Could an 1890 pandemic have been a coronavirus?
Some people have been pointing to a global pandemic in the late 1800s that we used to think was a form of flu, but now some are saying it could actually have been a coronavirus. What’s the story there?
Kyle Harper describes what we can decipher from prior pandemics and their records...
Kyle - It's an interesting question. And, at this point still a kind of speculative hypothesis: but, we know that about a generation before the Spanish flu, there was a global pandemic that people at the time considered influenza. It's actually interesting in a lot of ways, because it's the first global pandemic where you have a really fairly robust global network of instant communication. So the news can travel and people actually can perceive the pandemic in real time as it's happening. So, actually the word pandemic existed before that, but it's actually when the word sort of became a household term.
It was not quite as nasty as the Spanish flu, but it was still a pretty severe disease with a lot of morbidity and mortality. It moved very fast, as a respiratory disease. So the thinking has always been, this it's called the Russian flu, it was believed to have originated somewhere in Russia or central Asia.
The thinking has always been, this was kind of one of these global waves of influenza, which is a reasonable hypothesis. I think still, probably the most likely one, but obviously we're pretty interested in coronaviruses now. There are actually many species of coronavirus. There's four species of coronavirus that are endemic in human populations. They circulate constantly, most of us have probably had a coronavirus or two even before the COVID-19 pandemic, and they cause pretty mild respiratory and the common cold.
The study of one of these coronavirus species, it's called OC43, which is kind of unimaginative, shows that it's most closely related to a bovine coronavirus. So, there was probably in the recent past a common ancestor that infected cows and when it crosses the species barrier, it adapts to humans. It becomes endemic in human populations.
Scientists can use a technique known as molecular clock dating. That's an analysis of how long it would have taken for certain evolutionary changes to accumulate. So, by measuring the genetic differences between human coronavirus OC43 and its close relative bovine coronavirus, it's been estimated that this evolutionary divergence happened around 1890, which means that there should be some new respiratory disease in human populations right around the time there's this big dramatic global pandemic.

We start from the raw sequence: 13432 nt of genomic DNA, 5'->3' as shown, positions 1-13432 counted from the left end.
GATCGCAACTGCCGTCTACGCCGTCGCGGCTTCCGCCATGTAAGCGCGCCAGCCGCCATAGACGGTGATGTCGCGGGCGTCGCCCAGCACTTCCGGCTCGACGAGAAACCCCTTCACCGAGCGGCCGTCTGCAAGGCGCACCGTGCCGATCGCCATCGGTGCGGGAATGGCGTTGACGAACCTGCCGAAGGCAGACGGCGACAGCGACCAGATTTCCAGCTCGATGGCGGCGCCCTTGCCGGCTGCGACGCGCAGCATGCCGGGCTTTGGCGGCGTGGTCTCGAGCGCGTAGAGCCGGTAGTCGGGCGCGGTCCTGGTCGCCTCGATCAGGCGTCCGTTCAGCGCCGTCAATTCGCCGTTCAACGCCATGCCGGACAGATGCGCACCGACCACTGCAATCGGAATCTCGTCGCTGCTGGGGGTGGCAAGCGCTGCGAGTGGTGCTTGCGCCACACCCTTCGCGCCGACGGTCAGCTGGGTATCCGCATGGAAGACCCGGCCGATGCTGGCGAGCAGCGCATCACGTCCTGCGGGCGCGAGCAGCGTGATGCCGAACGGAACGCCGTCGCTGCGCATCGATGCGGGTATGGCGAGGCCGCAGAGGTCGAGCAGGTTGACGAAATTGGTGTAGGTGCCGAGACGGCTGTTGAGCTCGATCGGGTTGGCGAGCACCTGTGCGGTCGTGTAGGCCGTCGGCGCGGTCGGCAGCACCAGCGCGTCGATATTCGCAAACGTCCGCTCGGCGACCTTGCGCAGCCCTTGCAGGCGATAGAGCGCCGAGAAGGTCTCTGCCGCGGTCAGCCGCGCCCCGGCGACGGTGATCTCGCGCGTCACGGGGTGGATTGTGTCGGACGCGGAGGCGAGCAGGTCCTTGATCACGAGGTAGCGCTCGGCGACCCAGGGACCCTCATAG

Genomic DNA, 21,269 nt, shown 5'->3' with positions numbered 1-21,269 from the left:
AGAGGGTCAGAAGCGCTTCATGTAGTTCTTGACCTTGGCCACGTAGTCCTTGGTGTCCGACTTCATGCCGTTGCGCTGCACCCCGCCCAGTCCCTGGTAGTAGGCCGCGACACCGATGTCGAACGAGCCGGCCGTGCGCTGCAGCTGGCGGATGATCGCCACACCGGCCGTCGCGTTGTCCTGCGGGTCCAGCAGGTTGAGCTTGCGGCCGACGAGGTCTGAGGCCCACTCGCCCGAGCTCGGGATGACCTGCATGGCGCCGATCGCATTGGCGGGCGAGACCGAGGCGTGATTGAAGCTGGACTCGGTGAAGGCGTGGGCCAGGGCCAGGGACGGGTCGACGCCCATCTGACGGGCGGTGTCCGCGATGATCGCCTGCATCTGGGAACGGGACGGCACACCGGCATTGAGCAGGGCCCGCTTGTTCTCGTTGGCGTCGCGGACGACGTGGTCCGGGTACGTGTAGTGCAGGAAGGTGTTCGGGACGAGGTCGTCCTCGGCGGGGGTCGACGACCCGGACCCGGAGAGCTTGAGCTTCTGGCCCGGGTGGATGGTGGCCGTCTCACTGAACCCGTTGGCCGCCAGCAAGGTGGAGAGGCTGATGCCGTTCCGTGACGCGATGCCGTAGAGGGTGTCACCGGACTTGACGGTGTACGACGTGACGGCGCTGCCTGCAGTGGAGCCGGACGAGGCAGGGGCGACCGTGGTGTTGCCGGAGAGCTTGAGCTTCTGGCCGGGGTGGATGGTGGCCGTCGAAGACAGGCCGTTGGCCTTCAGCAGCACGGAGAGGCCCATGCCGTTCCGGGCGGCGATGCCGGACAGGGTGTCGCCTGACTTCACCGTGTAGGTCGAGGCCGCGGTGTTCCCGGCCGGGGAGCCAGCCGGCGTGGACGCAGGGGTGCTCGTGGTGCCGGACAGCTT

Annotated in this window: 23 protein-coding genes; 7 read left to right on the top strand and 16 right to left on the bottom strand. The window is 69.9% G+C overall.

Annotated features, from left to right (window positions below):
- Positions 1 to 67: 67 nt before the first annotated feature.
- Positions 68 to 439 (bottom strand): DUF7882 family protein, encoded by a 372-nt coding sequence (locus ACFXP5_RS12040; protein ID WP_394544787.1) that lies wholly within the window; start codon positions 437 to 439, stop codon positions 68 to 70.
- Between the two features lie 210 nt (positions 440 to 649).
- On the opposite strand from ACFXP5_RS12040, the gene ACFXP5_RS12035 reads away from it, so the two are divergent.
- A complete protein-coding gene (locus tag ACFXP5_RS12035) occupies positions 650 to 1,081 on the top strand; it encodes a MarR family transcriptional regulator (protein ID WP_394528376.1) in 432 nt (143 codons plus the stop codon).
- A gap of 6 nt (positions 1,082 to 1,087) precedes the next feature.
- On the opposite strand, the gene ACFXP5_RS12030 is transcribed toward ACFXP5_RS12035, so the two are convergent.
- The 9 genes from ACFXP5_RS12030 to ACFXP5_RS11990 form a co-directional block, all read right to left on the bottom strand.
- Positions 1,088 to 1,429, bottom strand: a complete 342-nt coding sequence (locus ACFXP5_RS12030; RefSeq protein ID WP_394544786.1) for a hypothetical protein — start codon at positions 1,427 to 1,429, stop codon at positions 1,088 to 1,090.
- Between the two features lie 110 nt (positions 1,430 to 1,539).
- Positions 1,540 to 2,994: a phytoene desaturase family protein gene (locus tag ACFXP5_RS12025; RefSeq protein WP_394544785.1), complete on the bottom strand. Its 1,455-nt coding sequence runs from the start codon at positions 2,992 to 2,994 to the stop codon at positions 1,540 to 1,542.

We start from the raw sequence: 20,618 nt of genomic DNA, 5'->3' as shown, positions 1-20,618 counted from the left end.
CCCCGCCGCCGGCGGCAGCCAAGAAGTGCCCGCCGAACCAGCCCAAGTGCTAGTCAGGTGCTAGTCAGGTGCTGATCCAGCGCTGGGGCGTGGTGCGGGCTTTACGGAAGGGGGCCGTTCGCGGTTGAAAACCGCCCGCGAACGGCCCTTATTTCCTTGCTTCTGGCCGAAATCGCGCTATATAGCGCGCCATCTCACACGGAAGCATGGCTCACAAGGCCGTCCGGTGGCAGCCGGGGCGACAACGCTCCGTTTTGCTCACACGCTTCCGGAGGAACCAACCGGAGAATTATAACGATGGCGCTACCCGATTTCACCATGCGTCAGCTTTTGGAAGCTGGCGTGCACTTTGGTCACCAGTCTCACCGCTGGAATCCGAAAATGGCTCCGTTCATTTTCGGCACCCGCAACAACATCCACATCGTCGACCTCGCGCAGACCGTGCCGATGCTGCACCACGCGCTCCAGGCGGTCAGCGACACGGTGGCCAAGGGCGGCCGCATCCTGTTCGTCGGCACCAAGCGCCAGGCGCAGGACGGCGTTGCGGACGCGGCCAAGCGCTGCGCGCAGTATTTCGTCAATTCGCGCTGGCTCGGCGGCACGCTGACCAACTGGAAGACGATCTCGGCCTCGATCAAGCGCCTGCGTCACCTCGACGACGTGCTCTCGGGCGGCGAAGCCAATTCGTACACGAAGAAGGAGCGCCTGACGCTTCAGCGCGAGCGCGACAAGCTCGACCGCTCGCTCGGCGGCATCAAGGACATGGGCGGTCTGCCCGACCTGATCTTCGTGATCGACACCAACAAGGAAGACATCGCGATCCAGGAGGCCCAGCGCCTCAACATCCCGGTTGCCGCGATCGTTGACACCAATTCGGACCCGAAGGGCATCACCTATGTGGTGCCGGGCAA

So, people have said maybe that wasn't influenza; maybe it was the emergence of this new species of coronavirus as a human disease. I think that's perfectly logical on some evolutionary grounds. But it's still, as far as I know, nobody's been able to prove it. I'll just say that it's the kind of thing that is now potentially provable, genome sequencing technologies are so powerful that it's increasingly possible to recover fragments of pathogen DNA, or even RNA, from past samples, whether from archaeological samples, from skeletal remains or from sometimes aldehyde preserved tissue.
Measles virus has been recovered from the very early 20th Century. I think there's surely someone out there who could find, potentially, lung tissue of somebody who died in the early 1890s and it might be possible to test genetically and really get smoking gun evidence, whether it was influenza or coronavirus.
It's an interesting question to think about. We don't really know. We could potentially, if someone's lucky enough to find a museum specimen, be able to recover the genome of the pathogen, but until then, it'll just sort of remain an interesting speculation. And, it is interesting to think about a possible parallel for the emergence of a new coronavirus and to think about what happens when one of these enters human populations and then unfortunately comes to stay.